On Monday morning I started work at the City Attorney's office, where I would be volunteering for the entire week. After a quick orientation and meeting our colleagues - fellow volunteers from the University of Indiana, Bloomington, and University of Mississippi - we were each assigned to a case. Although at first most of the cases did not appear to be Katrina-related, we heard that the office faced severe cutbacks in staff since the storm (half had not returned) so they had a huge backlog of cases. My supervisor Ed explained that mine was an environmental tort case filed against the city by local residents who discovered they were living on top of a landfill that was emitting toxic chemicals. The city was implicated because it was part of the decision-making process that led to the development of the former Agriculture Street Landfill to provide much-needed low income housing in the area. The EPA did a major investigation and clean-up in the 1990s but the residents were not happy and wanted to relocate, alleging that the government had failed to warn them that they were living on top of an urban dump. See http://www.epa.gov/earth1r6/6sf/sfsites/background.htm for details. I was researching the issue of discretionary function immunity, which is one of the legal theories underlying the city's defense. The more I learned about the case, the more I thought about the environmental issues facing this country, and the inequality of environmental burdens borne by poor people. The interesting connection my case had with Katrina is that the landfill re-opened after Hurricane Besty hit New Orleans in the 1960s, and the city burned debris for 9 straight months, which went into the landfill where the development area now stands. What happened to all the waste from Katrina? I do not know the answer, because most people do not ask, and do not want to know. The waste must go somewhere, but usually we are dumping it far from where most people see it. Even I don't like to spend my time thinking about what happens to my trash after it goes down the garbage chute of my apartment building in San Francisco. But this week in New Orleans, I learned to really consider the effects of our modern lifestyles converged in the most unpleasant of all landscapes: the wastedump. Katrina only shed light by magnifying a process that has been happening for many decades, and the people who have been unequally affected by it. I also thought about government accountability. Immunity is a huge shield that protects all levels of government including the engineers who built the faulty levees. I myself felt responsible, because I contributed to this process that created this great environmental and human disaster. We are each and all accountable. This is the lesson that Katrina taught me, a big step for someone who really wasn't paying attention back in August 2005. It took one week in New Orleans to learn this, and for that I am grateful to everyone who has supported me to get here.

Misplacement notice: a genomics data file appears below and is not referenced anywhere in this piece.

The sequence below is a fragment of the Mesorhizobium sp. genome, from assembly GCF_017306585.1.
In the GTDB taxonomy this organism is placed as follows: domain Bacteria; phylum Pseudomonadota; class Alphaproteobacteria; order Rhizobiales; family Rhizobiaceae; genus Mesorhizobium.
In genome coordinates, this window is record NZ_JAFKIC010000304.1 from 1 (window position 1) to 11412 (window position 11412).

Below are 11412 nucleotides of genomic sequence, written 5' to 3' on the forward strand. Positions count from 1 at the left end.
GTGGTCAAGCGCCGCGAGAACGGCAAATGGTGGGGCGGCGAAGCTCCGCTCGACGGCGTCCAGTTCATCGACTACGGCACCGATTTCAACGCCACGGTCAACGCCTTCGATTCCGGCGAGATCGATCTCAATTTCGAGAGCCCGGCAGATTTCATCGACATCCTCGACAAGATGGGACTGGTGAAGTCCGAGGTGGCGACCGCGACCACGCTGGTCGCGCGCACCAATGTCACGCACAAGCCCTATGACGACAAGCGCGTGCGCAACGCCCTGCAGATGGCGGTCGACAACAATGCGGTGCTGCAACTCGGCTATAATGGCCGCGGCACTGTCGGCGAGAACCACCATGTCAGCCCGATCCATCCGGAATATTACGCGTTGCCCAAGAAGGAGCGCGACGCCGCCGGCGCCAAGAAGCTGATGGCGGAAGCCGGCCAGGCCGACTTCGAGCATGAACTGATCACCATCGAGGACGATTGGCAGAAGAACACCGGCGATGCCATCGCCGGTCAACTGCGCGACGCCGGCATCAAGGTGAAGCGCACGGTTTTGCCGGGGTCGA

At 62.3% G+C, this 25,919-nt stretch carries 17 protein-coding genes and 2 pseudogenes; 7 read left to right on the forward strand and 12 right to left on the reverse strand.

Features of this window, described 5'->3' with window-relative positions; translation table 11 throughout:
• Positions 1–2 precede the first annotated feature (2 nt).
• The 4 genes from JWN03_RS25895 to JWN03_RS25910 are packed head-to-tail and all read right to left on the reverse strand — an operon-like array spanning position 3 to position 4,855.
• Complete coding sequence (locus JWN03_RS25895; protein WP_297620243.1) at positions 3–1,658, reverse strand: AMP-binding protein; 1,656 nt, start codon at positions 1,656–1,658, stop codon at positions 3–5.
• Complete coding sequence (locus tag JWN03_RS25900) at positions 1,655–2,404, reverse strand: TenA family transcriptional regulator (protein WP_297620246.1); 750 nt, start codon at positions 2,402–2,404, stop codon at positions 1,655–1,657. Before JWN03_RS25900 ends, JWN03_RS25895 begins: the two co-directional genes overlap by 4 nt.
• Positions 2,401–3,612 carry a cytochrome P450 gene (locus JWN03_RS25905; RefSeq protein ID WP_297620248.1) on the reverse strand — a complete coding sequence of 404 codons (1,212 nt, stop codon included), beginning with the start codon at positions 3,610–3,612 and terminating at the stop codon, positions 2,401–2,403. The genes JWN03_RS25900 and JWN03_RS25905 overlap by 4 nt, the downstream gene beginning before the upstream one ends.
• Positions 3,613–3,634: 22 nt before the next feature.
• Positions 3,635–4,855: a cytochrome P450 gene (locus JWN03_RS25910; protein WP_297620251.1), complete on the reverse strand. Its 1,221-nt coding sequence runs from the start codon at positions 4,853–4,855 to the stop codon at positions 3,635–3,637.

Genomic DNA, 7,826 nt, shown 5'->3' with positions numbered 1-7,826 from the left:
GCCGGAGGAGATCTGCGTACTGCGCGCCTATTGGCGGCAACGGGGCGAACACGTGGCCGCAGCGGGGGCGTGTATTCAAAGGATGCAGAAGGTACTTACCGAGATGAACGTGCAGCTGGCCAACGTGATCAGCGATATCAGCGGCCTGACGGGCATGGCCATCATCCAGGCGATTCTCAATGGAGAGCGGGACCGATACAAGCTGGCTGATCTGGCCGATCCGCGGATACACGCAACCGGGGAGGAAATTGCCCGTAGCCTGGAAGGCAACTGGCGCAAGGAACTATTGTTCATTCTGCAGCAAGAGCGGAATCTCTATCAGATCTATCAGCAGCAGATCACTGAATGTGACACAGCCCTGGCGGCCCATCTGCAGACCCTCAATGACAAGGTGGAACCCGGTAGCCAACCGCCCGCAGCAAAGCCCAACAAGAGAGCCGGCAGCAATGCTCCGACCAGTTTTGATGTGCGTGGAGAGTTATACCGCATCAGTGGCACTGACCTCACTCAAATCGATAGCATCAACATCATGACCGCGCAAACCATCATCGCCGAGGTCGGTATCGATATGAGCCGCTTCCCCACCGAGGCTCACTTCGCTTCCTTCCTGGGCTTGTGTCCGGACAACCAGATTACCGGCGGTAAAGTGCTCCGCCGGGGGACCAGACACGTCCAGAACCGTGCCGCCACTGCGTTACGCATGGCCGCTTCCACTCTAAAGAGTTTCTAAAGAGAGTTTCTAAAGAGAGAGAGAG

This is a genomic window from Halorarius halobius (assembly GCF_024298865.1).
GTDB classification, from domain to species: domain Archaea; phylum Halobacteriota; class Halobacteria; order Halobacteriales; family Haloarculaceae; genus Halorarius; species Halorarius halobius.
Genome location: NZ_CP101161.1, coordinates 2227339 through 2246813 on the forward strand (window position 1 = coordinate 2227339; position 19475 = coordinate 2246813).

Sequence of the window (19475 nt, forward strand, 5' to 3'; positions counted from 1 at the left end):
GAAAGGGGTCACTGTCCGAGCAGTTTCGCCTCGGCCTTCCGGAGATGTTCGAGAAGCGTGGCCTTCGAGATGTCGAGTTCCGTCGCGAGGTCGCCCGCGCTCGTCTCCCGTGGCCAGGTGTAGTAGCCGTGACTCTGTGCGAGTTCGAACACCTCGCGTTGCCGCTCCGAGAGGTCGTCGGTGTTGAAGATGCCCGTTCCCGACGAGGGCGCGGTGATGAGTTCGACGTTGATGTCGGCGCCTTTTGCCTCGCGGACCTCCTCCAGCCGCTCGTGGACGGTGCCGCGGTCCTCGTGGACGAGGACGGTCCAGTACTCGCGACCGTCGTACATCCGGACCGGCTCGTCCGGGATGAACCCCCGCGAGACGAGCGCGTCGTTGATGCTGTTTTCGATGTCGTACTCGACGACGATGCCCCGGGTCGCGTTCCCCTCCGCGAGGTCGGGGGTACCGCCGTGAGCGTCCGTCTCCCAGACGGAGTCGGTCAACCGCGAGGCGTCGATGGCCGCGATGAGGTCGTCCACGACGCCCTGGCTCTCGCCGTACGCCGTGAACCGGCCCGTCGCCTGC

Sunday, March 16, 2008
back from NOLA
I am writing this the day after we arrive back in San Francisco, after I've had a little time to absorb what happened this past week. New Orleans was everything I expected and so much more: it was beautiful and eclectic yet still reeling from the storm that hit more than two and a half years ago. Since this was my first time in New Orleans, I knew little about what the city looked like before the storm, and the French Quarter was alive and buzzing with tourists as I had imagined it to be. There was loud music on Bourbon Street, street performers, artists as Jackson Square, and the bars and tourist traps open for regular business. However, the residential neighborhood of Bywater where we were staying felt much quieter and somewhat dilapidated, where I first saw the red X's on the front walls of the colorful houses. Some had notices posted on the windows, one was being appropriated by the city. One afternoon I spent walking around the neighborhood, and encountered few other people in the street except for a small group barbecuing in front of a church, preparing dinner for the volunteers they were housing that week. Our first night in NOLA, we found a bar just down the block from our house on Mazant Street, which was empty save the bartender, his two companions, and a jukebox. It was 2am on a Friday night, and we played old tunes on the jukebox until they "closed", which in this town was whenever the last clients decided to go home.